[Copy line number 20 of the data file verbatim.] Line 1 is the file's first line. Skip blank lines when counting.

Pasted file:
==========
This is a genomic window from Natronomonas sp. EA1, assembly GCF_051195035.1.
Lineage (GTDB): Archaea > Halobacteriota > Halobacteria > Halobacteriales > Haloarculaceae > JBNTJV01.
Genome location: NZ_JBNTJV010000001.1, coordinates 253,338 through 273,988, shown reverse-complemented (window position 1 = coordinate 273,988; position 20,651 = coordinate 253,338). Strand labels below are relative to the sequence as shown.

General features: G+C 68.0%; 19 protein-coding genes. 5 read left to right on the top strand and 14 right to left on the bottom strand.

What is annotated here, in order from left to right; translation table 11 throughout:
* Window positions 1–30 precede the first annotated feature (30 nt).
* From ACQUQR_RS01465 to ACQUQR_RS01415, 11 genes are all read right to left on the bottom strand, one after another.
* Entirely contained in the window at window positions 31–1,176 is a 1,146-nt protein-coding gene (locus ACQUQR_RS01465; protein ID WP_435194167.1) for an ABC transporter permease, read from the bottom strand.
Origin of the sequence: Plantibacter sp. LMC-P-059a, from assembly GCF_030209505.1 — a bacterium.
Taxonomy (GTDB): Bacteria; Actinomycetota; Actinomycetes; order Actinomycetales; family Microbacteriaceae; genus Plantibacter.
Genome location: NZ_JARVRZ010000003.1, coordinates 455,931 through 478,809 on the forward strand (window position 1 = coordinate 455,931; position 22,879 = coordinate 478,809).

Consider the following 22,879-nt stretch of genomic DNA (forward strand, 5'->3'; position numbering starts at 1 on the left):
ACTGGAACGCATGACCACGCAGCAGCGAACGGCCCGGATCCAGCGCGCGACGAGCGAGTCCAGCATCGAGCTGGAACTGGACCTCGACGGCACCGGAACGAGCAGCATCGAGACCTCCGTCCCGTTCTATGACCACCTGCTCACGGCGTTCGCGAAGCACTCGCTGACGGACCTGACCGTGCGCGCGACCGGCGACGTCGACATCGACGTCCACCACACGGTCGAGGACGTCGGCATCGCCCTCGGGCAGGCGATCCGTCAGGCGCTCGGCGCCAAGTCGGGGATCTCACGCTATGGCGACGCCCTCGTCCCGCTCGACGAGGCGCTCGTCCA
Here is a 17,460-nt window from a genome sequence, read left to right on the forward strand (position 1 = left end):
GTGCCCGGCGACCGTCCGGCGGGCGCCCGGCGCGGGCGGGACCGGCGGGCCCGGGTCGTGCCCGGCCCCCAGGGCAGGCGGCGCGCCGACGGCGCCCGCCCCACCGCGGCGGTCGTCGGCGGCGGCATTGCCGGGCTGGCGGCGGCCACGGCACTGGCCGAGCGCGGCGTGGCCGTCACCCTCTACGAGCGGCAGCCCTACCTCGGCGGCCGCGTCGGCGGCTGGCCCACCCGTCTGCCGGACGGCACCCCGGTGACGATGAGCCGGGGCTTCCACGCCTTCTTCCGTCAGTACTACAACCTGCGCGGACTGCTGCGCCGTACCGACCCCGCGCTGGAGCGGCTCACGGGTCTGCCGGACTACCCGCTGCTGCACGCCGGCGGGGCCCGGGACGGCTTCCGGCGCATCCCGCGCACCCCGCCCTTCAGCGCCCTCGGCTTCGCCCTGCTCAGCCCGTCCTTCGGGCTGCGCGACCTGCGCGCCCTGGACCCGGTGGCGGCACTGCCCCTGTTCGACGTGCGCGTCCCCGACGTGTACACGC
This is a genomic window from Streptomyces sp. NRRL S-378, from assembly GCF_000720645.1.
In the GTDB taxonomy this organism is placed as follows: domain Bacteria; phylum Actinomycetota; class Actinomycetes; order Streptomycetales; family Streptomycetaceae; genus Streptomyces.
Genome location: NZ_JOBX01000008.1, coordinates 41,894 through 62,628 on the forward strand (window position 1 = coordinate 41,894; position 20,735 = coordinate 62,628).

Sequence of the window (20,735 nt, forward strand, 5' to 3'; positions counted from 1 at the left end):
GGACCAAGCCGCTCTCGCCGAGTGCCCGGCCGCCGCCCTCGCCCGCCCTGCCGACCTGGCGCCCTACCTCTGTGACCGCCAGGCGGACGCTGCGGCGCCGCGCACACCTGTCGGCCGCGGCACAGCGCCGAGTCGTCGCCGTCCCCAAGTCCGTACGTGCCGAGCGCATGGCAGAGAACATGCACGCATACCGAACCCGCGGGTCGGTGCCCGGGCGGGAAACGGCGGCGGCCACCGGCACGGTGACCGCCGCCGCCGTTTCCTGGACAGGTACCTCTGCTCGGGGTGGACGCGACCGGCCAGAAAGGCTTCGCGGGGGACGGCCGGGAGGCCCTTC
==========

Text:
GGACCAAGCCGCTCTCGCCGAGTGCCCGGCCGCCGCCCTCGCCCGCCCTGCCGACCTGGCGCCCTACCTCTGTGACCGCCAGGCGGACGCTGCGGCGCCGCGCACACCTGTCGGCCGCGGCACAGCGCCGAGTCGTCGCCGTCCCCAAGTCCGTACGTGCCGAGCGCATGGCAGAGAACATGCACGCATACCGAACCCGCGGGTCGGTGCCCGGGCGGGAAACGGCGGCGGCCACCGGCACGGTGACCGCCGCCGCCGTTTCCTGGACAGGTACCTCTGCTCGGGGTGGACGCGACCGGCCAGAAAGGCTTCGCGGGGGACGGCCGGGAGGCCCTTC